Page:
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The Films of Joseph Ruben

The Sister-in-Law

The Pom Pom Girls


Our Winning Season


Dreamscape (August 4/18)

Dreamscape follows psychic Alex Gardner (Dennis Quaid) as he reluctantly agrees to participate in a program designed to help people suffering from nightmares, as the clairvoyants use their abilities to actually enter the subjects' dreams and assist from within the subconscious - with problems ensuing after a shady government official (Christopher Plummer's Bob Blair) decides to use the technology for nefarious purposes. It's a decidedly out-there premise that is, at the outset, employed to distressingly uneven effect by Joseph Ruben, as the filmmaker, working from a screenplay written with David Loughery and Chuck Russell, delivers a watchable yet hopelessly erratic episodic first half revolving mostly around Alex's dream-based exploits - with the hit-and-miss nature of these interludes certainly contributing heavily to the movie's less-than-consistent atmosphere. (It seems apparent, ultimately, that one or two of Alex's dream-infiltrating escapades could and should have been jettisoned.) There's little doubt, then, that Dreamscape improves immeasurably once Quaid's plucky character stumbles upon Blair's villainous scheme, after which point the picture adopts a far more propulsive feel that's heightened by an ongoing inclusion of compelling sequences - with the climactic stretch, detailing a dream-set battle between Alex and David Patrick Kelly's evil psychic, certainly ensuring that the movie concludes on a fairly ludicrous yet undeniably entertaining note.

out of

The Stepfather

Click here for review.

True Believer

Sleeping with the Enemy (April 19/08)

Though Julia Roberts delivers as charismatic a performance as one might've expected, Sleeping with the Enemy is ultimately undone by a relentless emphasis on obvious and downright laughable elements that'll surely leave even the most ingenuous viewer sporadically rolling their eyes. Roberts stars as Laura Burney, a battered wife who finally decides to leave her almost ridiculously abusive husband (Patrick Bergin's Martin) by faking her own death. Laura quickly (and quietly) relocates to small-town Iowa, where she changes her name and begins seeing a sensitive drama teacher (Kevin Anderson's Ben) - though, of course, it's not long before Martin grows wise to his former wife's activities. There's little doubt that Sleeping with the Enemy's most egregious failing is in the development of Bergin's Martin Burney, as the lack of subtlety with which screenwriter Ronald Bass (working from Nancy Price's novel) has infused the figure proves to be far too insurmountable an obstacle for the film to overcome (ie he is, to paraphrase Mike Myers' So I Married an Axe Murderer character, so evil that you would say he is eeeevil). Joseph Ruben's simplistic directorial choices - ie a trying-on-hats montage set to Van Morrison's "Brown Eyed Girl" - only heighten the movie's various problems, although it's admittedly impossible to deny the effectiveness of the movie's suspenseful (albeit entirely predictable) climax. In the end, Sleeping with the Enemy's exceedingly easy-to-follow storyline and cut-and-dried characters ensure that the film remains mindlessly entertaining throughout its brisk running time - yet it goes without saying that the rampantly silly atmosphere becomes awfully tough to take and the movie is finally unlikely to appeal to those above a certain age (ie I can remember thoroughly enjoying this as a teenager).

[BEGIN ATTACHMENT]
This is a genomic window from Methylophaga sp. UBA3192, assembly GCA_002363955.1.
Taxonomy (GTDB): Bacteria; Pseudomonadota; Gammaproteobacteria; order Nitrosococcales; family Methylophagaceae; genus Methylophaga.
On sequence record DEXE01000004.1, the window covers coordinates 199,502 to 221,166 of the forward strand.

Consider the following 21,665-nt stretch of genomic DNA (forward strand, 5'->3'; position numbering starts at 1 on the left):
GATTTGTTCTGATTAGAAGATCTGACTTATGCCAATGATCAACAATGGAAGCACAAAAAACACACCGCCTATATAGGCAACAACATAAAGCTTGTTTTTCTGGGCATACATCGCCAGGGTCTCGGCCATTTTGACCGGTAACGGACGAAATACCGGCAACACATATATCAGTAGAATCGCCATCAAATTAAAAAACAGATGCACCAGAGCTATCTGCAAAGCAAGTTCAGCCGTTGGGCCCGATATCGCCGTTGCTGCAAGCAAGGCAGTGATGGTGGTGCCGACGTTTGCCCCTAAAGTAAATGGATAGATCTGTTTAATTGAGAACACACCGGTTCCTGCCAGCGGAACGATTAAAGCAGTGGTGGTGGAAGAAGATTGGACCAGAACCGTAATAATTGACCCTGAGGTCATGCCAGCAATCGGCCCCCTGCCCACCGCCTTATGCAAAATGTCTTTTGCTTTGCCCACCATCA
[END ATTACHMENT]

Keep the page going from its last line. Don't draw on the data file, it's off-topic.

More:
out of

The Good Son

Money Train

Return to Paradise

The Forgotten

Blindsided (February 2/14)

Blindsided follows sightless photojournalist Sara (Michelle Monaghan) as she's terrorized by a couple of low-level thugs (Barry Sloane's Chad and Michael Keaton's Hollander) in her expansive apartment, with the film, for the most part, detailing the battle of wills that inevitably ensues between all three characters. It's a well-worn, familiar premise that's generally employed to better-than-expected effect by filmmaker Joseph Ruben, as the movie, for the most part, remains quite watchable despite the presence of several dodgy elements - including Sloane's beyond bland performance and an overuse of almost comically low-rent special effects (ie worst use of green screen ever). Ruben's steady directorial hand ensures that the film moves briskly and contains a few well-placed jolts, although it's ultimately clear that Blindsided's most potent weapon is Keaton's typically engrossing turn as the central villain - with the actor's scenery-chewing work elevating the decidedly ho-hum material on an all-too-regular basis. It's clear that the narrative isn't quite dense enough to sustain a full-length running time, however, and the protagonist's increasingly confounding behavior (ie why doesn't she just cooperate?) makes it more and more difficult to actively root for her victory over the invaders. The somewhat anticlimactic finish confirms Blindsided's place as a passable yet far-from-memorable thriller, which is kind of disappointing, to be sure, given the paucity of such movies within the contemporary cinematic landscape.

out of

© David Nusair